The video above offers more information about the startup of this digital wallet:
Card that stores an entire wallet breaks pre-order goal in 40 minutes
In a world where a virtual currency with no physicality at all has rallied at more than USD 700 in the past few days, consumers are looking for digital alternatives to their bulky wallets. Breaking its pre-order target of USD 50,000 in just 40 minutes this week, Coin is also aiming to replace the wallet with a single card that can manage multiple credit accounts, gift cards and loyalty cards, while also alerting owners if it gets lost.
The Coin is the same size as a typical debit or credit card, and comes with a swipe reader that can be connected to any smartphone. Using the companion app, users swipe the debit, credit, pre-paid, store gift card or loyalty scheme membership card to store it on their Coin. The card features a small LCD display and buttons that let users select the card they want to use. This allows them to use a business card for work expenses, for example, or take advantage of bank deals by using the best card for particular types of purchases. Coin can store up to eight cards at a time and works at any store with swipe facilities. It also has a Bluetooth low energy transmitter that pushes notifications to the user’s smartphone if their card is left out of their proximity.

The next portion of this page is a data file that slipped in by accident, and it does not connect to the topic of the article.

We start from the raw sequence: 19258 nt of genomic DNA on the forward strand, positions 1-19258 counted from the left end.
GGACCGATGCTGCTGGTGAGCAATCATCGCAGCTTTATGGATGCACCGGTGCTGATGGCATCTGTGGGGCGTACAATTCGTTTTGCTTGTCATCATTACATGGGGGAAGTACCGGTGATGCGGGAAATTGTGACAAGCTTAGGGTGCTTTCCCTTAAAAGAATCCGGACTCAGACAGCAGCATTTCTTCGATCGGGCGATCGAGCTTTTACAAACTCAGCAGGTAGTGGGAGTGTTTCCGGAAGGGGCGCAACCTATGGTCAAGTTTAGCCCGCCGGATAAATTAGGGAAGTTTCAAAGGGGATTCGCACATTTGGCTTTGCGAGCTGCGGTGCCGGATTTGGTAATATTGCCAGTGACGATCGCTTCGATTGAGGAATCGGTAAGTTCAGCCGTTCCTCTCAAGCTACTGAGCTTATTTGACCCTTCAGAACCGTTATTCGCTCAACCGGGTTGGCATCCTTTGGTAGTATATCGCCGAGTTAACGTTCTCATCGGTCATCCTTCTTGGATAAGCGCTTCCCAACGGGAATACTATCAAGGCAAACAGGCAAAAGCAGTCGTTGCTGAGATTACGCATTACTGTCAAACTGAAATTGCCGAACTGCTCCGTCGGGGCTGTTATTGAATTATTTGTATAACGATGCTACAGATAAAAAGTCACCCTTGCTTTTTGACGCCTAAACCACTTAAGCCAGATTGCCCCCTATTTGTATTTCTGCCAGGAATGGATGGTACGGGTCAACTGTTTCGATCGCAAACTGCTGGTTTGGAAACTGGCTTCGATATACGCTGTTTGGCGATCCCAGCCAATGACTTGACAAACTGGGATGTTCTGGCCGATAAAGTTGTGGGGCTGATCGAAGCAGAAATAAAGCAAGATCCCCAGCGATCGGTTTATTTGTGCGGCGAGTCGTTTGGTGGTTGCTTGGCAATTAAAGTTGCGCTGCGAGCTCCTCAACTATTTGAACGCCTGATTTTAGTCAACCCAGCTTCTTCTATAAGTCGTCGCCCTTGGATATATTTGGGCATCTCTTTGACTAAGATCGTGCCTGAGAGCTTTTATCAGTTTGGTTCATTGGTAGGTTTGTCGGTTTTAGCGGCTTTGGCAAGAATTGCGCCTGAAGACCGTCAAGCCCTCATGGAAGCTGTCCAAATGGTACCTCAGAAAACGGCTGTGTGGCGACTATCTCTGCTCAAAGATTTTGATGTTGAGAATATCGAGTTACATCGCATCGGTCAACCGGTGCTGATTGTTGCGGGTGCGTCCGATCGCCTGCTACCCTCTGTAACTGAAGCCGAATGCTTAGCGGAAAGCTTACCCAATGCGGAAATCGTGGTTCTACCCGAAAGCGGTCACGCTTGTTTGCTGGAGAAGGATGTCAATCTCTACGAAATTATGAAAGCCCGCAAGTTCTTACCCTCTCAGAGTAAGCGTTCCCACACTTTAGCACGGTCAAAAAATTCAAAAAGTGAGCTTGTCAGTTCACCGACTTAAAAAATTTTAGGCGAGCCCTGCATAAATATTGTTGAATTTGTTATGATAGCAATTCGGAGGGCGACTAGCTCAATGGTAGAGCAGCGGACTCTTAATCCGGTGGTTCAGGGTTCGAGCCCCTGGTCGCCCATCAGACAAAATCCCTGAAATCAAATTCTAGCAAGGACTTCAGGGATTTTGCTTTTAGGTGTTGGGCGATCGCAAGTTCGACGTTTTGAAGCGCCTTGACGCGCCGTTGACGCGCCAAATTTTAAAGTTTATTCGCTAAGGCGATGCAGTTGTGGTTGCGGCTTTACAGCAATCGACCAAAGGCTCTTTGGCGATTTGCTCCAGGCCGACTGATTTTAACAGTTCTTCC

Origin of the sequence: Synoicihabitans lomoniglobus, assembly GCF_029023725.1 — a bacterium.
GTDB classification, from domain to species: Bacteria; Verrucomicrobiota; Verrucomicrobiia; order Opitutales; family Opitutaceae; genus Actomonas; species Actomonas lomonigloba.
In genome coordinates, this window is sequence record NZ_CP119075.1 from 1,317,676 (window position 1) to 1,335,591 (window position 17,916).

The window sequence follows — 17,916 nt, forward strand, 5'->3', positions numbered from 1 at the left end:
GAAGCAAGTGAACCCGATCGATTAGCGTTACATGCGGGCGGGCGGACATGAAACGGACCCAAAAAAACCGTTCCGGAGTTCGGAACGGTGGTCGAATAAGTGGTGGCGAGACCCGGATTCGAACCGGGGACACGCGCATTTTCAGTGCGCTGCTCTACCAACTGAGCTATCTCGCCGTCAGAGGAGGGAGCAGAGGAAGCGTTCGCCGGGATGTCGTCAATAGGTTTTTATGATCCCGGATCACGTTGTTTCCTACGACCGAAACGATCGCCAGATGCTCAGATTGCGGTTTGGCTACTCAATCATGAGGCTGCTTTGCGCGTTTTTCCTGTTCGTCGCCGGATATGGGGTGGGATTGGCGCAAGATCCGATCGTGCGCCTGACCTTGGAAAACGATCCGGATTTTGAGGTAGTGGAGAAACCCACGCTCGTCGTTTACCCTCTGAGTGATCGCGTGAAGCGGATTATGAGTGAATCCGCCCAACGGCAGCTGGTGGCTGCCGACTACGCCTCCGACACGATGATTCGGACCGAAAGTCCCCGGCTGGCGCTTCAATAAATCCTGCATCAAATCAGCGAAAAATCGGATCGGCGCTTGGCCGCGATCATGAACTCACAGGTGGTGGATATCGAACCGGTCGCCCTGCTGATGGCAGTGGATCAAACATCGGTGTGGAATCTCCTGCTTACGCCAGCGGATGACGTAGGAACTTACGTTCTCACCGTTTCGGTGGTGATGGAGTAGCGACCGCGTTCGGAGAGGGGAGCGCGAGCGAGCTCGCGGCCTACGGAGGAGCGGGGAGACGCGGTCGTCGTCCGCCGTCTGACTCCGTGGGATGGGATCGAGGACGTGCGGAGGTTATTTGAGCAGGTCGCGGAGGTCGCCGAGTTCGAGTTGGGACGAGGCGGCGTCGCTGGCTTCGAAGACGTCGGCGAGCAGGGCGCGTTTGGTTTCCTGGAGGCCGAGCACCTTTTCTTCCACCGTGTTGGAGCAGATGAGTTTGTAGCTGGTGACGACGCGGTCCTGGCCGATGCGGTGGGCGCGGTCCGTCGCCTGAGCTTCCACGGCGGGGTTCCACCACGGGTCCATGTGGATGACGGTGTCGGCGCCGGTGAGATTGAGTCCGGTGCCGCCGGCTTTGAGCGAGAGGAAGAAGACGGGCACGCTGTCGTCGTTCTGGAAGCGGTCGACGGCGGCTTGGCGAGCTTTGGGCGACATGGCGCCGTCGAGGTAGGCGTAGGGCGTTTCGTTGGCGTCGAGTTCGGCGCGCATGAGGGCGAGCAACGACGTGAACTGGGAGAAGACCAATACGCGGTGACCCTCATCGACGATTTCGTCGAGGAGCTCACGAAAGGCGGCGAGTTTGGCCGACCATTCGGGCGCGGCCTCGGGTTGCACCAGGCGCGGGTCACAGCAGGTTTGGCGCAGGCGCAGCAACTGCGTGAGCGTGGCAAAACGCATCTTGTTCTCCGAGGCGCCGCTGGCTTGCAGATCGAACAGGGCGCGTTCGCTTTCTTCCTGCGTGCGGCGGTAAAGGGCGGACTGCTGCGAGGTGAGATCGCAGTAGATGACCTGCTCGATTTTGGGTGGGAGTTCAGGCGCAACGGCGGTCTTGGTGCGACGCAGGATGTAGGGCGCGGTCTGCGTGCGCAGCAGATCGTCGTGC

Coin aims to replace the wallet with a single card that can manage multiple credit accounts, gift cards and loyalty cards, while also alerting owners if it gets lost.
United States 20th November 2013 in Financial Services, Retail.
Regular readers of Springwise may remember Ping*, the slim wallet that detects if users’ credit cards have been lost, stolen or simply left at the bar. Coin offers the same functionality, but ditches the wallet altogether, offering both ultra-convenience and security to consumers.
Priced at USD 55, Coin seems to be a hit among consumers already, although it’s not being shipped until summer 2014. With digital wallets already becoming a crowded market, what else can startups offer consumers to make payments even easier?